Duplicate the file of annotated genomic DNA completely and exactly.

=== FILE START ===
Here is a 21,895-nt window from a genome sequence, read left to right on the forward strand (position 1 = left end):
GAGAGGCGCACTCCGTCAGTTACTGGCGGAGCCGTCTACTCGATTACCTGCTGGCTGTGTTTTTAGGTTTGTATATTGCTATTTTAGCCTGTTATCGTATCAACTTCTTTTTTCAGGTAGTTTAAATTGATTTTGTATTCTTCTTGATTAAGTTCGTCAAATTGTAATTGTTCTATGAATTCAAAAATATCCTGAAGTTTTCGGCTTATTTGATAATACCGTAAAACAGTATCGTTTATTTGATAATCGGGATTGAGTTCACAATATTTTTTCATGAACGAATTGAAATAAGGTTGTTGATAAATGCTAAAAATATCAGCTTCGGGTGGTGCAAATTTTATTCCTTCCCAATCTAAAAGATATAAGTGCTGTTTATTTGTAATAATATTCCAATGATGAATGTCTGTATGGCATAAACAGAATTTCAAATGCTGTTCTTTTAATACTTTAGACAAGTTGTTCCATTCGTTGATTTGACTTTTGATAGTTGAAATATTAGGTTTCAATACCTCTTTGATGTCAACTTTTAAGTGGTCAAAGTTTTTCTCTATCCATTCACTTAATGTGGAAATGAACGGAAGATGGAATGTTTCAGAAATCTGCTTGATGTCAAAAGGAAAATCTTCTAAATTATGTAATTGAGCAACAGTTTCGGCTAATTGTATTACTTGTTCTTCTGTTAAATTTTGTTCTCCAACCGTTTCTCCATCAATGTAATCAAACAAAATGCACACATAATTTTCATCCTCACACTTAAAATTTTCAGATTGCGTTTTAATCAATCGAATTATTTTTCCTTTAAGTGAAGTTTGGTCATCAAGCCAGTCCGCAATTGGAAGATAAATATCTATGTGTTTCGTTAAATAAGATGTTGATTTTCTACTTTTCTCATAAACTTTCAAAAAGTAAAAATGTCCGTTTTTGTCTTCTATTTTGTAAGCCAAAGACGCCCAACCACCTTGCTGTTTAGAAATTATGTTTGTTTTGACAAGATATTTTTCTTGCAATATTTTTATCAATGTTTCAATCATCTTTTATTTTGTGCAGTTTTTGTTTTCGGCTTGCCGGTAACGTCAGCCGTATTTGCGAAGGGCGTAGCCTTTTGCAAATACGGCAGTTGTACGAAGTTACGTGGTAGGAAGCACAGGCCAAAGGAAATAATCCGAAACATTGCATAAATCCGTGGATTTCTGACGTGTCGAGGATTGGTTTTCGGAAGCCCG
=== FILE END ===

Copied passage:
Here is a 21,895-nt window from a genome sequence, read left to right on the forward strand (position 1 = left end):
GAGAGGCGCACTCCGTCAGTTACTGGCGGAGCCGTCTACTCGATTACCTGCTGGCTGTGTTTTTAGGTTTGTATATTGCTATTTTAGCCTGTTATCGTATCAACTTCTTTTTTCAGGTAGTTTAAATTGATTTTGTATTCTTCTTGATTAAGTTCGTCAAATTGTAATTGTTCTATGAATTCAAAAATATCCTGAAGTTTTCGGCTTATTTGATAATACCGTAAAACAGTATCGTTTATTTGATAATCGGGATTGAGTTCACAATATTTTTTCATGAACGAATTGAAATAAGGTTGTTGATAAATGCTAAAAATATCAGCTTCGGGTGGTGCAAATTTTATTCCTTCCCAATCTAAAAGATATAAGTGCTGTTTATTTGTAATAATATTCCAATGATGAATGTCTGTATGGCATAAACAGAATTTCAAATGCTGTTCTTTTAATACTTTAGACAAGTTGTTCCATTCGTTGATTTGACTTTTGATAGTTGAAATATTAGGTTTCAATACCTCTTTGATGTCAACTTTTAAGTGGTCAAAGTTTTTCTCTATCCATTCACTTAATGTGGAAATGAACGGAAGATGGAATGTTTCAGAAATCTGCTTGATGTCAAAAGGAAAATCTTCTAAATTATGTAATTGAGCAACAGTTTCGGCTAATTGTATTACTTGTTCTTCTGTTAAATTTTGTTCTCCAACCGTTTCTCCATCAATGTAATCAAACAAAATGCACACATAATTTTCATCCTCACACTTAAAATTTTCAGATTGCGTTTTAATCAATCGAATTATTTTTCCTTTAAGTGAAGTTTGGTCATCAAGCCAGTCCGCAATTGGAAGATAAATATCTATGTGTTTCGTTAAATAAGATGTTGATTTTCTACTTTTCTCATAAACTTTCAAAAAGTAAAAATGTCCGTTTTTGTCTTCTATTTTGTAAGCCAAAGACGCCCAACCACCTTGCTGTTTAGAAATTATGTTTGTTTTGACAAGATATTTTTCTTGCAATATTTTTATCAATGTTTCAATCATCTTTTATTTTGTGCAGTTTTTGTTTTCGGCTTGCCGGTAACGTCAGCCGTATTTGCGAAGGGCGTAGCCTTTTGCAAATACGGCAGTTGTACGAAGTTACGTGGTAGGAAGCACAGGCCAAAGGAAATAATCCGAAACATTGCATAAATCCGTGGATTTCTGACGTGTCGAGGATTGGTTTTCGGAAGCCCG